India Reaches in Club of Top 40 Innovative Economies of World in 2022

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India improved its ranking to 40(2022) from 46(2021) in WIPO’s 2022 Global Innovation Index (GII) whereas China reached on the threshold of the top 10 as it also increased its ranking from 12 to 11 in year 2022

Chandigarh (ABC Live): Switzerland, the United States, Sweden, the United Kingdom and the Netherlands are the world’s most-innovative economies, according to WIPO’s 2022 Global Innovation Index (GII).

India improved its ranking to 40(2022) from 46(2021) in WIPO’s 2022 Global Innovation Index (GII) whereas China reached on the threshold of the top 10 as it also  increased its ranking from 12 to 11 in year 2022 

Reports concluded as under;

India produces more innovation outputs relative to its level of innovation investments

India ranks 1st among the 36 lower-middle-income group economies.

India ranks 1st among the 10 economies in Central and Southern Asia

Canada is back among the top 15 global innovators (15th). Türkiye (37th) and India (40th) enter the top 40 for the first time. Beyond these, Viet Nam (48), the Islamic Republic of Iran (53rd) and the Philippines (59th) are the middle-income economies with the fastest innovation performance growth to-date.

In its annual ranking of the world’s economies on innovation capacity and output, the GII shows some key changes in the top 15 of the ranking, with the United States climbing to the 2nd position, the Netherlands reaching the 5th position, Singapore reaching 7th, Germany reaching 8th and China up one place to 11th and on the doorstep of the top 10.

The report shows that research and development (R&D) and other investments that drive worldwide innovative activity continued to boom in 2021 despite the COVID-19 pandemic, but challenges are emerging in translating innovation investments into impact.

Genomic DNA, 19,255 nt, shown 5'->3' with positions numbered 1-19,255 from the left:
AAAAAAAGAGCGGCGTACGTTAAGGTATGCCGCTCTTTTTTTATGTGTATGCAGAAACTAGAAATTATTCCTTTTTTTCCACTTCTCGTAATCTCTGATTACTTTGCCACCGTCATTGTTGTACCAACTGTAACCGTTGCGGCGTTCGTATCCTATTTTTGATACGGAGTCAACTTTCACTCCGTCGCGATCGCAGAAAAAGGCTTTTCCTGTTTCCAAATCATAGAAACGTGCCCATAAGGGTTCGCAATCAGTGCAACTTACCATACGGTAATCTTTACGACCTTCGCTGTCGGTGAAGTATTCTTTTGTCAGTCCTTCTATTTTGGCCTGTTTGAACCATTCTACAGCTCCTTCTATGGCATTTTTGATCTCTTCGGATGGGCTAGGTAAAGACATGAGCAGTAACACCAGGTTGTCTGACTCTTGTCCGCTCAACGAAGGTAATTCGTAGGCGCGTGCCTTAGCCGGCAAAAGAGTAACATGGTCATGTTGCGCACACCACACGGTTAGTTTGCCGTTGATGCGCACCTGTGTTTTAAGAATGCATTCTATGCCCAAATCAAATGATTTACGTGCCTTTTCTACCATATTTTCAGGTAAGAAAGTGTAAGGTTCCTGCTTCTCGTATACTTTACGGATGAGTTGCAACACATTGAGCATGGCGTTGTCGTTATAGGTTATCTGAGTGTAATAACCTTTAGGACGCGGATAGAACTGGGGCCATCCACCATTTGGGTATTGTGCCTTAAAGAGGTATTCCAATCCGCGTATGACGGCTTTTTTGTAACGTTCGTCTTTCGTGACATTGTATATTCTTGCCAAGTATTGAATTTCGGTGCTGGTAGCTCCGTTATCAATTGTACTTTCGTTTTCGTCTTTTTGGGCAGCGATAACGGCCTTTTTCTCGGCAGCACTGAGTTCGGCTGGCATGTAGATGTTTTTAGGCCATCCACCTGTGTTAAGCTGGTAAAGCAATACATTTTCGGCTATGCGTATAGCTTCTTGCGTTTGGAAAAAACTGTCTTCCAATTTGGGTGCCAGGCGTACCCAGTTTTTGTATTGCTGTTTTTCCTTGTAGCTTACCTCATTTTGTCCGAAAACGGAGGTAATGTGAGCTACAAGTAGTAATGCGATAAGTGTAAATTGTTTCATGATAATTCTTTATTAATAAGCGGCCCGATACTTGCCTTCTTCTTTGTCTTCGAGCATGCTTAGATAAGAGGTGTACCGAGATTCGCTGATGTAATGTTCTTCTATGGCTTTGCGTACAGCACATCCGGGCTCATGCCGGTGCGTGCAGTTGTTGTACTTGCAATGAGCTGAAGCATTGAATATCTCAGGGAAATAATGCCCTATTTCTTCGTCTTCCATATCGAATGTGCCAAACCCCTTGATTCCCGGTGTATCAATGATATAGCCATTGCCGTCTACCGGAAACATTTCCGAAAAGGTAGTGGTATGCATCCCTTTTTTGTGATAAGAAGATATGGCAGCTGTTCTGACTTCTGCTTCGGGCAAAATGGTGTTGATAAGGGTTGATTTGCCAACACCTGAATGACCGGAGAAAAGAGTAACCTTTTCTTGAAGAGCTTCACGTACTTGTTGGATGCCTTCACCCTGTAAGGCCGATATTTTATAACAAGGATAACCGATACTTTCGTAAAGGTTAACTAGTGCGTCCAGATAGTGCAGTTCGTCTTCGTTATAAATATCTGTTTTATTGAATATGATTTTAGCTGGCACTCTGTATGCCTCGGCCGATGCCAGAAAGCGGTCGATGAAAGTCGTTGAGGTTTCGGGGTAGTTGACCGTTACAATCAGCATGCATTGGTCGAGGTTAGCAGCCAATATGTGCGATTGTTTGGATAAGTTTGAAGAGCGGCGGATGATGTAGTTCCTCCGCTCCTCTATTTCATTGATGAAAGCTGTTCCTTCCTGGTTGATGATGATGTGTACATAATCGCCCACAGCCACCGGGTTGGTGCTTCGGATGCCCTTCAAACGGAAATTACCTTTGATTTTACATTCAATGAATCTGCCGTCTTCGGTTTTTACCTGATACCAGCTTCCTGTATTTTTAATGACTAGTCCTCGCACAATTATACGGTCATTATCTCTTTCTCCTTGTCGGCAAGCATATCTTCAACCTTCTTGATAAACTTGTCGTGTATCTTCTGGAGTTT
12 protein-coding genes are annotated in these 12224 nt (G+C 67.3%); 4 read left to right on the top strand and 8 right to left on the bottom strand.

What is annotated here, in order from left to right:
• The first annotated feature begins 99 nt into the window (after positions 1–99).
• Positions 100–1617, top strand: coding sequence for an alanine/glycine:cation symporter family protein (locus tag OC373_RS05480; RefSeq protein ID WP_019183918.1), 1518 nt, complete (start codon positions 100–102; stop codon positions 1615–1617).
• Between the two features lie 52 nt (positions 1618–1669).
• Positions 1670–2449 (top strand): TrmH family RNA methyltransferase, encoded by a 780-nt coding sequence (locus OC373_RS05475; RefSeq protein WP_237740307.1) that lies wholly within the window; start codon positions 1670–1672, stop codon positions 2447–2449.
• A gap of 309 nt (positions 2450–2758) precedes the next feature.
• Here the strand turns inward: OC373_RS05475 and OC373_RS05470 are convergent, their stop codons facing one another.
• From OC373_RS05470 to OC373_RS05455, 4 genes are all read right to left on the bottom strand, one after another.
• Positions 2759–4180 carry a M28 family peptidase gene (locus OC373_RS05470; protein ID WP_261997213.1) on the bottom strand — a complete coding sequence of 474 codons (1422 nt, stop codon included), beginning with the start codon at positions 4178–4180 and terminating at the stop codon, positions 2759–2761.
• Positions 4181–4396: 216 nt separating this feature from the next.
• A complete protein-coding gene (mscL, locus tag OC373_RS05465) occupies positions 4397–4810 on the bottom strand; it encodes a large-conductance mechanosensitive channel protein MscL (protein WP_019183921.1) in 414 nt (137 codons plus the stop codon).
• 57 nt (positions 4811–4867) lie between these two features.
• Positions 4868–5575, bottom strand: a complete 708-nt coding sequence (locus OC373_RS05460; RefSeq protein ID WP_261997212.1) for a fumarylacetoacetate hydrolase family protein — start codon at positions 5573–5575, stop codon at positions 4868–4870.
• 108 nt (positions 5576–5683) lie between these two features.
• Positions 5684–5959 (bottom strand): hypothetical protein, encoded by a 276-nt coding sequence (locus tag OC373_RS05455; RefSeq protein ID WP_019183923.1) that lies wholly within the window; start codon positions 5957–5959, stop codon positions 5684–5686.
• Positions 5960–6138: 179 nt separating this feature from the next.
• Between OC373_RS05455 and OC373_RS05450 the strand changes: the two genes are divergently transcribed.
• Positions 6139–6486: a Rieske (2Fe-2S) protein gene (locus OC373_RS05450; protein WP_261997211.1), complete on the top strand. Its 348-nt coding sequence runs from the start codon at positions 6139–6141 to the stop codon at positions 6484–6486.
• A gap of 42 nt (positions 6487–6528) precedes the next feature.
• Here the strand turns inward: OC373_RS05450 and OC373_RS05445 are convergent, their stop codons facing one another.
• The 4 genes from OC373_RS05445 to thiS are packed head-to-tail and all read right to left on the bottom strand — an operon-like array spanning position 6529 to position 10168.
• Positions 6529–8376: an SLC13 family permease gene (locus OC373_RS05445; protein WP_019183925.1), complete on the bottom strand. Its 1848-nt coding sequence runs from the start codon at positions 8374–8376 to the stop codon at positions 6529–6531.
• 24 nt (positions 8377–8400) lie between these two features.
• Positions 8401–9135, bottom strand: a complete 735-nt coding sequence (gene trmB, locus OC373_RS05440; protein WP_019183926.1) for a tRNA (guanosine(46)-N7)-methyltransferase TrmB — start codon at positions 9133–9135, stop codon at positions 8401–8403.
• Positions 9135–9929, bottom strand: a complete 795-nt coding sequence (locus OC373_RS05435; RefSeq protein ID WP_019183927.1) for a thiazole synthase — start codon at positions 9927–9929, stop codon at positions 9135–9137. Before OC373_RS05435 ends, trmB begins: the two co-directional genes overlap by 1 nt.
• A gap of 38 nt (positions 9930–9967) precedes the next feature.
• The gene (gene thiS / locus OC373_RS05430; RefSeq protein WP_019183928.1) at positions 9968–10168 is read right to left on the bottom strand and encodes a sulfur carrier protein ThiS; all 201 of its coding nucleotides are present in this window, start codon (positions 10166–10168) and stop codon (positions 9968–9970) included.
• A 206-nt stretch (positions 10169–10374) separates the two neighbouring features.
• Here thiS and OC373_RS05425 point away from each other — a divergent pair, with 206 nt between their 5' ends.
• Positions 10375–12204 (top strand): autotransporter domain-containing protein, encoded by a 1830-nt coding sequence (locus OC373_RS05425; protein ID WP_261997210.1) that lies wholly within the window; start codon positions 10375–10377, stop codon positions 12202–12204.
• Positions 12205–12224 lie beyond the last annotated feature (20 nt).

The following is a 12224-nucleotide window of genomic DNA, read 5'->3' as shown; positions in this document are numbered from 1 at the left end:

The GII finds that productivity growth , GII 2022 special theme - normally spurred by increased innovation - has in fact stagnated. It also finds that current technological progress and adoption show signs of slowing growth despite the recent flourishing of R&D expenditure and venture capital investments. However, with more careful and attentive nurturing of innovation ecosystems, a new era of innovation-driven growth led by Digital Age and Deep Science innovation waves could take off.

This year’s GII finds that innovation is at a crossroads as we emerge from the pandemic. While innovation investments surged in 2020 and 2021, the outlook for 2022 is clouded not just by global uncertainties but continued underperformance in innovation-driven productivity. This is why we need to pay more attention to not just investing in innovation, but how it translates into economic and social impact. Quality and value will become as critical to success as quantity and scale.

Among the GII’s key findings:

The top global corporate R&D spenders increased their R&D expenditure by almost 10 percent to over USD 900 billion in 2021, higher than in 2019 before the pandemic. This increase was primarily driven by four industries: ICT hardware and electrical equipment; Software and ICT services; pharmaceuticals and biotechnology; and construction and industrial metals.

Investments in global R&D in 2020 grew at a rate of 3.3 percent, but slowed from the historically high 6.1 percent R&D growth rate recorded in 2019. Government budget allocations for the top R&D spending economies showed strong growth in 2020. For 2021 government R&D budgets, the picture was more varied, with spending growing in the Republic of Korea and Germany, but falling in the US and Japan.


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